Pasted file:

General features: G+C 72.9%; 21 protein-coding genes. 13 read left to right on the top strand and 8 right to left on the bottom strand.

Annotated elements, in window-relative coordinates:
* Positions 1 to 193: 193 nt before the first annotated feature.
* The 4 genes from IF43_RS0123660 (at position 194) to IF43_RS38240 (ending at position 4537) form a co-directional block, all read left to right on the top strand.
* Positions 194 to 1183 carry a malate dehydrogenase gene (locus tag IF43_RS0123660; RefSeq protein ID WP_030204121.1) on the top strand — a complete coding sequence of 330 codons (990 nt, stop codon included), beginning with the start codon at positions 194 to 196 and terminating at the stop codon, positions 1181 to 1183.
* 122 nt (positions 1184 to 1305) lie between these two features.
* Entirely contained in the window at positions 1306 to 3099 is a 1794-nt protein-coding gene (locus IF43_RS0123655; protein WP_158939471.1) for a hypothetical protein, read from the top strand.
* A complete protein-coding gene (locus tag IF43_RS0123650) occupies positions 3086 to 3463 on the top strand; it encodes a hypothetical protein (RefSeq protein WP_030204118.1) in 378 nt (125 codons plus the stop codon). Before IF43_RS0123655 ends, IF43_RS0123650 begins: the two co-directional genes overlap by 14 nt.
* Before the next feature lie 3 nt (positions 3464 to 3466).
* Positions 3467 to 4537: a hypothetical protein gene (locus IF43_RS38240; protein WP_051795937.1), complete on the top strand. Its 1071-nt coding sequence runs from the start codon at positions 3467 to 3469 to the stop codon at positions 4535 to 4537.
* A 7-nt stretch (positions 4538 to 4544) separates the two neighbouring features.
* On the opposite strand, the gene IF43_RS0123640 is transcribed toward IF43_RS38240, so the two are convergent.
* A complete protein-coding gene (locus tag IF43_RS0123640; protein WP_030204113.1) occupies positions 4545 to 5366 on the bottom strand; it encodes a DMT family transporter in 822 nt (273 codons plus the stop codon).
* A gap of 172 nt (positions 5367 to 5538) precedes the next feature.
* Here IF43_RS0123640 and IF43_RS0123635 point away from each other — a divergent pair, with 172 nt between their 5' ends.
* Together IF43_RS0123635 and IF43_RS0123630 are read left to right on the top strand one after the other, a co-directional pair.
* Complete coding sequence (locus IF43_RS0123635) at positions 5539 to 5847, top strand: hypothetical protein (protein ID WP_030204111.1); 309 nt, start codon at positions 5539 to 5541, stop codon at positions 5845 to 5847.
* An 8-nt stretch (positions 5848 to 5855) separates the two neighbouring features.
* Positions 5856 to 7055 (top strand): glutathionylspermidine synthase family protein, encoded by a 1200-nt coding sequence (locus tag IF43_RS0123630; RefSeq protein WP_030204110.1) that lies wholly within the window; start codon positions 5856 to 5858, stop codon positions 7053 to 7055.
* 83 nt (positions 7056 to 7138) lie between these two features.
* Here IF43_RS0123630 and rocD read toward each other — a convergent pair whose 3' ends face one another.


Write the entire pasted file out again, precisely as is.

General features: G+C 72.9%; 21 protein-coding genes. 13 read left to right on the top strand and 8 right to left on the bottom strand.

Annotated elements, in window-relative coordinates:
* Positions 1 to 193: 193 nt before the first annotated feature.
* The 4 genes from IF43_RS0123660 (at position 194) to IF43_RS38240 (ending at position 4537) form a co-directional block, all read left to right on the top strand.
* Positions 194 to 1183 carry a malate dehydrogenase gene (locus tag IF43_RS0123660; RefSeq protein ID WP_030204121.1) on the top strand — a complete coding sequence of 330 codons (990 nt, stop codon included), beginning with the start codon at positions 194 to 196 and terminating at the stop codon, positions 1181 to 1183.
* 122 nt (positions 1184 to 1305) lie between these two features.
* Entirely contained in the window at positions 1306 to 3099 is a 1794-nt protein-coding gene (locus IF43_RS0123655; protein WP_158939471.1) for a hypothetical protein, read from the top strand.
* A complete protein-coding gene (locus tag IF43_RS0123650) occupies positions 3086 to 3463 on the top strand; it encodes a hypothetical protein (RefSeq protein WP_030204118.1) in 378 nt (125 codons plus the stop codon). Before IF43_RS0123655 ends, IF43_RS0123650 begins: the two co-directional genes overlap by 14 nt.
* Before the next feature lie 3 nt (positions 3464 to 3466).
* Positions 3467 to 4537: a hypothetical protein gene (locus IF43_RS38240; protein WP_051795937.1), complete on the top strand. Its 1071-nt coding sequence runs from the start codon at positions 3467 to 3469 to the stop codon at positions 4535 to 4537.
* A 7-nt stretch (positions 4538 to 4544) separates the two neighbouring features.
* On the opposite strand, the gene IF43_RS0123640 is transcribed toward IF43_RS38240, so the two are convergent.
* A complete protein-coding gene (locus tag IF43_RS0123640; protein WP_030204113.1) occupies positions 4545 to 5366 on the bottom strand; it encodes a DMT family transporter in 822 nt (273 codons plus the stop codon).
* A gap of 172 nt (positions 5367 to 5538) precedes the next feature.
* Here IF43_RS0123640 and IF43_RS0123635 point away from each other — a divergent pair, with 172 nt between their 5' ends.
* Together IF43_RS0123635 and IF43_RS0123630 are read left to right on the top strand one after the other, a co-directional pair.
* Complete coding sequence (locus IF43_RS0123635) at positions 5539 to 5847, top strand: hypothetical protein (protein ID WP_030204111.1); 309 nt, start codon at positions 5539 to 5541, stop codon at positions 5845 to 5847.
* An 8-nt stretch (positions 5848 to 5855) separates the two neighbouring features.
* Positions 5856 to 7055 (top strand): glutathionylspermidine synthase family protein, encoded by a 1200-nt coding sequence (locus tag IF43_RS0123630; RefSeq protein WP_030204110.1) that lies wholly within the window; start codon positions 5856 to 5858, stop codon positions 7053 to 7055.
* 83 nt (positions 7056 to 7138) lie between these two features.
* Here IF43_RS0123630 and rocD read toward each other — a convergent pair whose 3' ends face one another.